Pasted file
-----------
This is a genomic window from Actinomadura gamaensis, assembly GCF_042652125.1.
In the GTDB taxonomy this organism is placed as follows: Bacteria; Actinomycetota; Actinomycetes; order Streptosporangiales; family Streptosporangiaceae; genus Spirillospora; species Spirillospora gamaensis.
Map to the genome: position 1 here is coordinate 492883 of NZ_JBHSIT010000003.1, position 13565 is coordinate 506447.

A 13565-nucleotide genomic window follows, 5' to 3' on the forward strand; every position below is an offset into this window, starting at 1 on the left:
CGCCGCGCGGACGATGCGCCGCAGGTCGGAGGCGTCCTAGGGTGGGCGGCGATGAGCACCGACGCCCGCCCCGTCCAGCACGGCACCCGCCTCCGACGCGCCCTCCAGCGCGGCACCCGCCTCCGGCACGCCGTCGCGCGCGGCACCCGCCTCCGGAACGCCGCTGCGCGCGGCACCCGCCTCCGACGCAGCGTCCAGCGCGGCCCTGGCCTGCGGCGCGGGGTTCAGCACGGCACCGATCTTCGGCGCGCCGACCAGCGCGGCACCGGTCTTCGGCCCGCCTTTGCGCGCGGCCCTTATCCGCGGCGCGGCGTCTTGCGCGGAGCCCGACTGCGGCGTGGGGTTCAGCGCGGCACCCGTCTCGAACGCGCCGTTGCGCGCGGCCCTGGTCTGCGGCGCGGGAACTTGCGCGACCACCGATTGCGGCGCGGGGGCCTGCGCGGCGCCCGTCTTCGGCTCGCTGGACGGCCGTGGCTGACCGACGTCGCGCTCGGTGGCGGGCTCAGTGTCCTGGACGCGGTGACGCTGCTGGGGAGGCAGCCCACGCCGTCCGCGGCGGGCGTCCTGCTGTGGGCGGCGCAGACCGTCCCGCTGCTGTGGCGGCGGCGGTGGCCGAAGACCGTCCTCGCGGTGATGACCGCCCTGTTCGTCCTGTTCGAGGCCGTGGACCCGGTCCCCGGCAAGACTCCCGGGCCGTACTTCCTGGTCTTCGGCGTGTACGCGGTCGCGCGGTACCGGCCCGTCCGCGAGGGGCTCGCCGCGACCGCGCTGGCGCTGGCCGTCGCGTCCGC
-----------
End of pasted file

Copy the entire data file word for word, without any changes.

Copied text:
This is a genomic window from Actinomadura gamaensis, assembly GCF_042652125.1.
In the GTDB taxonomy this organism is placed as follows: Bacteria; Actinomycetota; Actinomycetes; order Streptosporangiales; family Streptosporangiaceae; genus Spirillospora; species Spirillospora gamaensis.
Map to the genome: position 1 here is coordinate 492883 of NZ_JBHSIT010000003.1, position 13565 is coordinate 506447.

A 13565-nucleotide genomic window follows, 5' to 3' on the forward strand; every position below is an offset into this window, starting at 1 on the left:
CGCCGCGCGGACGATGCGCCGCAGGTCGGAGGCGTCCTAGGGTGGGCGGCGATGAGCACCGACGCCCGCCCCGTCCAGCACGGCACCCGCCTCCGACGCGCCCTCCAGCGCGGCACCCGCCTCCGGCACGCCGTCGCGCGCGGCACCCGCCTCCGGAACGCCGCTGCGCGCGGCACCCGCCTCCGACGCAGCGTCCAGCGCGGCCCTGGCCTGCGGCGCGGGGTTCAGCACGGCACCGATCTTCGGCGCGCCGACCAGCGCGGCACCGGTCTTCGGCCCGCCTTTGCGCGCGGCCCTTATCCGCGGCGCGGCGTCTTGCGCGGAGCCCGACTGCGGCGTGGGGTTCAGCGCGGCACCCGTCTCGAACGCGCCGTTGCGCGCGGCCCTGGTCTGCGGCGCGGGAACTTGCGCGACCACCGATTGCGGCGCGGGGGCCTGCGCGGCGCCCGTCTTCGGCTCGCTGGACGGCCGTGGCTGACCGACGTCGCGCTCGGTGGCGGGCTCAGTGTCCTGGACGCGGTGACGCTGCTGGGGAGGCAGCCCACGCCGTCCGCGGCGGGCGTCCTGCTGTGGGCGGCGCAGACCGTCCCGCTGCTGTGGCGGCGGCGGTGGCCGAAGACCGTCCTCGCGGTGATGACCGCCCTGTTCGTCCTGTTCGAGGCCGTGGACCCGGTCCCCGGCAAGACTCCCGGGCCGTACTTCCTGGTCTTCGGCGTGTACGCGGTCGCGCGGTACCGGCCCGTCCGCGAGGGGCTCGCCGCGACCGCGCTGGCGCTGGCCGTCGCGTCCGC